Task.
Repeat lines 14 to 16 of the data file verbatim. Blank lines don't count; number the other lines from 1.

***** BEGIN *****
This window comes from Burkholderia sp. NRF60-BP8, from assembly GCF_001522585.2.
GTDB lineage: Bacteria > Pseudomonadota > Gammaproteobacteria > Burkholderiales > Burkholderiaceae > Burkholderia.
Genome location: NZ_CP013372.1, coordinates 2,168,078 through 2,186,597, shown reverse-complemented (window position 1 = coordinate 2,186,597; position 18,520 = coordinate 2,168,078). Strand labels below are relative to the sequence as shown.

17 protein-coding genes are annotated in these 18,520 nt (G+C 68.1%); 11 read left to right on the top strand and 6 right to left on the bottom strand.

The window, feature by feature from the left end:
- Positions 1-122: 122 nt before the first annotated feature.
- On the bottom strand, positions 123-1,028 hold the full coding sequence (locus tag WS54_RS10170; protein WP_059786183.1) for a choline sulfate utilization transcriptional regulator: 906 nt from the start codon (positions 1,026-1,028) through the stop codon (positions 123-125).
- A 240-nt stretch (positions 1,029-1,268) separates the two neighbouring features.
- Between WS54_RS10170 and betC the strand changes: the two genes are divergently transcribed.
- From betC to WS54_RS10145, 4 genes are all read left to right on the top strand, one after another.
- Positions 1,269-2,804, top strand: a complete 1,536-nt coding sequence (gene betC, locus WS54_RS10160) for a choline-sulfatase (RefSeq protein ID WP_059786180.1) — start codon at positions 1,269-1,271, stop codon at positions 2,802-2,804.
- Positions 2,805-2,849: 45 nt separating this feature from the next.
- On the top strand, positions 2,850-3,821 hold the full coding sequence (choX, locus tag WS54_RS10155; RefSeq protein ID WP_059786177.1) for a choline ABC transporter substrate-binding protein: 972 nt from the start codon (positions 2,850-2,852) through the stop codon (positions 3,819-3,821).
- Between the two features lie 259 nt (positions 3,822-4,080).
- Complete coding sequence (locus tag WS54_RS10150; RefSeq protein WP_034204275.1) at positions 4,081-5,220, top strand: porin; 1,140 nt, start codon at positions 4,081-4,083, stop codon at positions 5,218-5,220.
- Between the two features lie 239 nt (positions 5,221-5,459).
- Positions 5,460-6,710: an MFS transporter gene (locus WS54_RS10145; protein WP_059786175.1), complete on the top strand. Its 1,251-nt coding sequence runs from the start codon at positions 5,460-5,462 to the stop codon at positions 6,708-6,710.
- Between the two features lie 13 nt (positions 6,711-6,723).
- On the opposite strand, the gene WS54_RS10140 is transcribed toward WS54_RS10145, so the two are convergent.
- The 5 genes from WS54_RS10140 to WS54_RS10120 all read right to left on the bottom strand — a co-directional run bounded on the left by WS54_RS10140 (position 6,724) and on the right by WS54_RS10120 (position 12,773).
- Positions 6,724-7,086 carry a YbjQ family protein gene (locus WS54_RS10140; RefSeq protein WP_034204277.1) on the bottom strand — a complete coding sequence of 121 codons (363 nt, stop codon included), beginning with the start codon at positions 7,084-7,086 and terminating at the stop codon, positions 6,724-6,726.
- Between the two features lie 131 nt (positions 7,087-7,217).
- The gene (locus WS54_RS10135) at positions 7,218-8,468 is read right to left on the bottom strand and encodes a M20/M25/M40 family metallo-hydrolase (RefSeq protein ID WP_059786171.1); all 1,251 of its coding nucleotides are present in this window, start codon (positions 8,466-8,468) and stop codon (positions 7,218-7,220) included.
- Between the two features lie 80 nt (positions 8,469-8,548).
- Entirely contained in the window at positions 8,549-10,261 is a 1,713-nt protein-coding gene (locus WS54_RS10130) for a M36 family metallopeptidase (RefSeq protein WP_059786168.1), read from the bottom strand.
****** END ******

- Between the two features lie 259 nt (positions 3,822-4,080).
- Complete coding sequence (locus tag WS54_RS10150; RefSeq protein WP_034204275.1) at positions 4,081-5,220, top strand: porin; 1,140 nt, start codon at positions 4,081-4,083, stop codon at positions 5,218-5,220.
- Between the two features lie 239 nt (positions 5,221-5,459).